30 Sep 2020

Four data centre trends for the future

With a world growing ever-hungrier for data and new applications evolving constantly, data centres are on the lookout for ways to move faster. Here are four trends to watch.

Shares in big data centre companies such as Equinix and Digital Realty have boomed so far this year, with investors attracted by a surge in the use of cloud services, streaming platforms and other digital services as the Covid-19 pandemic kept millions of people at home.

And if data centres are good business now, then they will only grow more appealing as the world adapts to a new way of working and the fifth generation of mobile communications technology (5G) begins to transform our cities, workplaces and homes.

Of course, data centres have to be able to support this increased activity. Here are four ways in which data centres will change to meet the challenges of the future.

Close to the Edge
The 5G revolution has begun and it has two significant consequences for data centres. First, the amount of data being transferred and the speed at which it is sent will increase enormously. In addition to people using devices with 5G connections, the Internet of Things means that everything from cars and street furniture to medical implants and packages could be transmitting data across the network.

Second, the need for low or zero latency will require more smaller data centres at the edge of the network. These might be no more than a small box by the side of the road, relaying data to self-driving vehicles, but they will increase the complexity of data traffic management. By 2025, 75 percent of enterprise-generated data will be created and processed at the edge of the network, compared with 10 percent in 2018.

Pushing to 400G
The next generation of data transfer speeds for the data centre is 400G - or 400 gigabits per second travelling through a single ethernet link. It’s a four-times increase on the previous standard of 100G. The 400G standard is not only faster, it’s cheaper, more efficient to manage and a single 400G port consumes less power than four 100G ports.

Of course, while data centres make the adjustment to 400G, specifications for 800G are already being agreed. The move to 800G is likely to begin in three-to-five years time, which will be necessary as data consumption continues to increase.

The self-healing data centre
Bigger and busier data centres mean more work for the staff who have to keep them running - and that gets more difficult as data centres grow more complex. Fortunately, automation can take some of the load. So-called ‘self-healing’ data centres use AI to learn the normal behaviour of the data centre environment and either fix problems before they arise or escalate the issue to somebody who can deal with it. A third of sector leaders say their data centres will be self-healing by 2025.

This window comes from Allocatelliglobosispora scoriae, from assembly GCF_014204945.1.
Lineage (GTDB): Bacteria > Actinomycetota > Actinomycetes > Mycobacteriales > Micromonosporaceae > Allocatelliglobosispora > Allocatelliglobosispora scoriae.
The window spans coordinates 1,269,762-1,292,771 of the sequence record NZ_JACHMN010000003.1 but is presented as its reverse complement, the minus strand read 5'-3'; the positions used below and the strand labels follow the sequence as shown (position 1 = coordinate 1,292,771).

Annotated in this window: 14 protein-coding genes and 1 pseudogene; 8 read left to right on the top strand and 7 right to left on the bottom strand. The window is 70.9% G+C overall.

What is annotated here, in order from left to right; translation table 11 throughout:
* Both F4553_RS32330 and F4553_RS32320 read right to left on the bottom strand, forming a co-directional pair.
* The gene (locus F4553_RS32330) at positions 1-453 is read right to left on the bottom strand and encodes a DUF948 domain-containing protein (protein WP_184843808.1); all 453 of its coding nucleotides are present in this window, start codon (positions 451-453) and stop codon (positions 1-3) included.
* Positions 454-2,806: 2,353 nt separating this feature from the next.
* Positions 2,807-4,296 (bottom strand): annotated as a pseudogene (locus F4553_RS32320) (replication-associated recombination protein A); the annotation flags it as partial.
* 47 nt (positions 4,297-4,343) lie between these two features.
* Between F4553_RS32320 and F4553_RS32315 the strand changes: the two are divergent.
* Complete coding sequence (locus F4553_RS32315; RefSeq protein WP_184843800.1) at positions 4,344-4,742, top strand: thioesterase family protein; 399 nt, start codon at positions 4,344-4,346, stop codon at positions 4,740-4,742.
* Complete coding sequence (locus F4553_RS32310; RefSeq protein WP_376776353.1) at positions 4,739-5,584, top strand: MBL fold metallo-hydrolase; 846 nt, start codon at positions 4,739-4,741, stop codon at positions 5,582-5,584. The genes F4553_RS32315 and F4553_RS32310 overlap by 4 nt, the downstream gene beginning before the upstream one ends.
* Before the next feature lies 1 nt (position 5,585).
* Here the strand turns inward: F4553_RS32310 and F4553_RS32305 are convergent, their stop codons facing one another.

Keeping everything cool
All those servers need to be kept cool. Conventional air conditioning accounts for as much of two-fifths of a data centre’s energy consumption, which is costly and not good for the environment. The processors in modern data centres are generating more heat than ever, so many data centres are looking for alternatives. All manner of liquid cooling options are being explored, from various forms of refrigeration to entirely immersing the electronics in non-conducting coolant.

Finally, as with many aspects of data centre management AI can manage cooling better. For example, in 2018 Google put its DeepMind AI in charge of data centre cooling and saw a 40 percent reduction in the amount of energy used for cooling.

Tomorrow’s data centres will be ready to support an increasingly demanding world. One thing is certain: our need to communicate, collaborate and consume information shows no sign of slowing down. We will need ever-advancing technology to keep up.

Shane Richmond (Guest)

Shane Richmond is the former Technology Editor of The Daily Telegraph and now a freelance tech writer. You can follow him at @shanerichmond



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